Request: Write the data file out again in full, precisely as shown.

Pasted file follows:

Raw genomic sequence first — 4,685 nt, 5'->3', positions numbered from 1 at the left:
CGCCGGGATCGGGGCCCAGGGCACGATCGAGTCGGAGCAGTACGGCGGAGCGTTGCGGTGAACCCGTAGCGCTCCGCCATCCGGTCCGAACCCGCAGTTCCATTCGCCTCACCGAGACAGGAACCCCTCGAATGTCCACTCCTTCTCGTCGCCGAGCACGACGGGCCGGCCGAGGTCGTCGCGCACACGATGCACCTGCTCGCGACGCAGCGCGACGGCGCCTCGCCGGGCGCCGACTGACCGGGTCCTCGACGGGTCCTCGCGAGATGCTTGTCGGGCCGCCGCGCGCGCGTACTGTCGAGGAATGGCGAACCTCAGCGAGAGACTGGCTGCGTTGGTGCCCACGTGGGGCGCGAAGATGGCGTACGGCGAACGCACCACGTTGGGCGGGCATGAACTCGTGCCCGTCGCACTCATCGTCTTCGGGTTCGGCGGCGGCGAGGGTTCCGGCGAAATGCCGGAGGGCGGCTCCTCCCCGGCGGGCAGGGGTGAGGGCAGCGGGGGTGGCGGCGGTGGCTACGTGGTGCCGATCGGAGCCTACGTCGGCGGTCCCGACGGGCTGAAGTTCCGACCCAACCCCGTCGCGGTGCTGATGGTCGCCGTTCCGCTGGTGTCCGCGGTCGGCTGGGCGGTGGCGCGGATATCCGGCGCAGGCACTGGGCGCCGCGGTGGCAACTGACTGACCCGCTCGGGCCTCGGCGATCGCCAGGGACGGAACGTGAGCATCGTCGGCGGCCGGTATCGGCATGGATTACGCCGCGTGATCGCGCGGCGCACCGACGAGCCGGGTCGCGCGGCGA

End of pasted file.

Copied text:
Raw genomic sequence first — 4,685 nt, 5'->3', positions numbered from 1 at the left:
CGCCGGGATCGGGGCCCAGGGCACGATCGAGTCGGAGCAGTACGGCGGAGCGTTGCGGTGAACCCGTAGCGCTCCGCCATCCGGTCCGAACCCGCAGTTCCATTCGCCTCACCGAGACAGGAACCCCTCGAATGTCCACTCCTTCTCGTCGCCGAGCACGACGGGCCGGCCGAGGTCGTCGCGCACACGATGCACCTGCTCGCGACGCAGCGCGACGGCGCCTCGCCGGGCGCCGACTGACCGGGTCCTCGACGGGTCCTCGCGAGATGCTTGTCGGGCCGCCGCGCGCGCGTACTGTCGAGGAATGGCGAACCTCAGCGAGAGACTGGCTGCGTTGGTGCCCACGTGGGGCGCGAAGATGGCGTACGGCGAACGCACCACGTTGGGCGGGCATGAACTCGTGCCCGTCGCACTCATCGTCTTCGGGTTCGGCGGCGGCGAGGGTTCCGGCGAAATGCCGGAGGGCGGCTCCTCCCCGGCGGGCAGGGGTGAGGGCAGCGGGGGTGGCGGCGGTGGCTACGTGGTGCCGATCGGAGCCTACGTCGGCGGTCCCGACGGGCTGAAGTTCCGACCCAACCCCGTCGCGGTGCTGATGGTCGCCGTTCCGCTGGTGTCCGCGGTCGGCTGGGCGGTGGCGCGGATATCCGGCGCAGGCACTGGGCGCCGCGGTGGCAACTGACTGACCCGCTCGGGCCTCGGCGATCGCCAGGGACGGAACGTGAGCATCGTCGGCGGCCGGTATCGGCATGGATTACGCCGCGTGATCGCGCGGCGCACCGACGAGCCGGGTCGCGCGGCGA